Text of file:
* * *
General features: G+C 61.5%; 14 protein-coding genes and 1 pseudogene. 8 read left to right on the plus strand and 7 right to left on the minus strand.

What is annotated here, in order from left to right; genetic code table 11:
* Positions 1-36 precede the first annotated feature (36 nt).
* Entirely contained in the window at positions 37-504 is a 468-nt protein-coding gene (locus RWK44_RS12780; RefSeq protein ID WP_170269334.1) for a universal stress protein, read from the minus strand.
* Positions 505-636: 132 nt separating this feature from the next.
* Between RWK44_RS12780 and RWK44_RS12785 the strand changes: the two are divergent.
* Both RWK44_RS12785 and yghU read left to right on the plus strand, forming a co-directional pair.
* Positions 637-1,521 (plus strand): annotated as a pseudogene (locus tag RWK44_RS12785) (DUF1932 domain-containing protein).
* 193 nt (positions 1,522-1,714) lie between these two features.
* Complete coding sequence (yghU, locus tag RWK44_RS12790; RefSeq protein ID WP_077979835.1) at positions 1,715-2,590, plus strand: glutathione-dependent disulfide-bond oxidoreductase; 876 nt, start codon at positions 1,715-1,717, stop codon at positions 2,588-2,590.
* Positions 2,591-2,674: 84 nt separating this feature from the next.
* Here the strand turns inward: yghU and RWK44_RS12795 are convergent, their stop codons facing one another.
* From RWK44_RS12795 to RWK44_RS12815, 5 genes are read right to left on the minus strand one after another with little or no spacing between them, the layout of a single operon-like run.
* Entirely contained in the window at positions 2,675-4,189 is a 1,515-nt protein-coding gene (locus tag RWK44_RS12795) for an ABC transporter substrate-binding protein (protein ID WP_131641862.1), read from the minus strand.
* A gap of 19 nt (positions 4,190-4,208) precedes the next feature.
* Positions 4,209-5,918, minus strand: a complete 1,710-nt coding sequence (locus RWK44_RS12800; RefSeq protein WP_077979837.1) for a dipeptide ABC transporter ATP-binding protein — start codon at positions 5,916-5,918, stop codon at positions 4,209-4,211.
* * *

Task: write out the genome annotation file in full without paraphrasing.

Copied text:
General features: G+C 61.5%; 14 protein-coding genes and 1 pseudogene. 8 read left to right on the plus strand and 7 right to left on the minus strand.

What is annotated here, in order from left to right; genetic code table 11:
* Positions 1-36 precede the first annotated feature (36 nt).
* Entirely contained in the window at positions 37-504 is a 468-nt protein-coding gene (locus RWK44_RS12780; RefSeq protein ID WP_170269334.1) for a universal stress protein, read from the minus strand.
* Positions 505-636: 132 nt separating this feature from the next.
* Between RWK44_RS12780 and RWK44_RS12785 the strand changes: the two are divergent.
* Both RWK44_RS12785 and yghU read left to right on the plus strand, forming a co-directional pair.
* Positions 637-1,521 (plus strand): annotated as a pseudogene (locus tag RWK44_RS12785) (DUF1932 domain-containing protein).
* 193 nt (positions 1,522-1,714) lie between these two features.
* Complete coding sequence (yghU, locus tag RWK44_RS12790; RefSeq protein ID WP_077979835.1) at positions 1,715-2,590, plus strand: glutathione-dependent disulfide-bond oxidoreductase; 876 nt, start codon at positions 1,715-1,717, stop codon at positions 2,588-2,590.
* Positions 2,591-2,674: 84 nt separating this feature from the next.
* Here the strand turns inward: yghU and RWK44_RS12795 are convergent, their stop codons facing one another.
* From RWK44_RS12795 to RWK44_RS12815, 5 genes are read right to left on the minus strand one after another with little or no spacing between them, the layout of a single operon-like run.
* Entirely contained in the window at positions 2,675-4,189 is a 1,515-nt protein-coding gene (locus tag RWK44_RS12795) for an ABC transporter substrate-binding protein (protein ID WP_131641862.1), read from the minus strand.
* A gap of 19 nt (positions 4,190-4,208) precedes the next feature.
* Positions 4,209-5,918, minus strand: a complete 1,710-nt coding sequence (locus RWK44_RS12800; RefSeq protein WP_077979837.1) for a dipeptide ABC transporter ATP-binding protein — start codon at positions 5,916-5,918, stop codon at positions 4,209-4,211.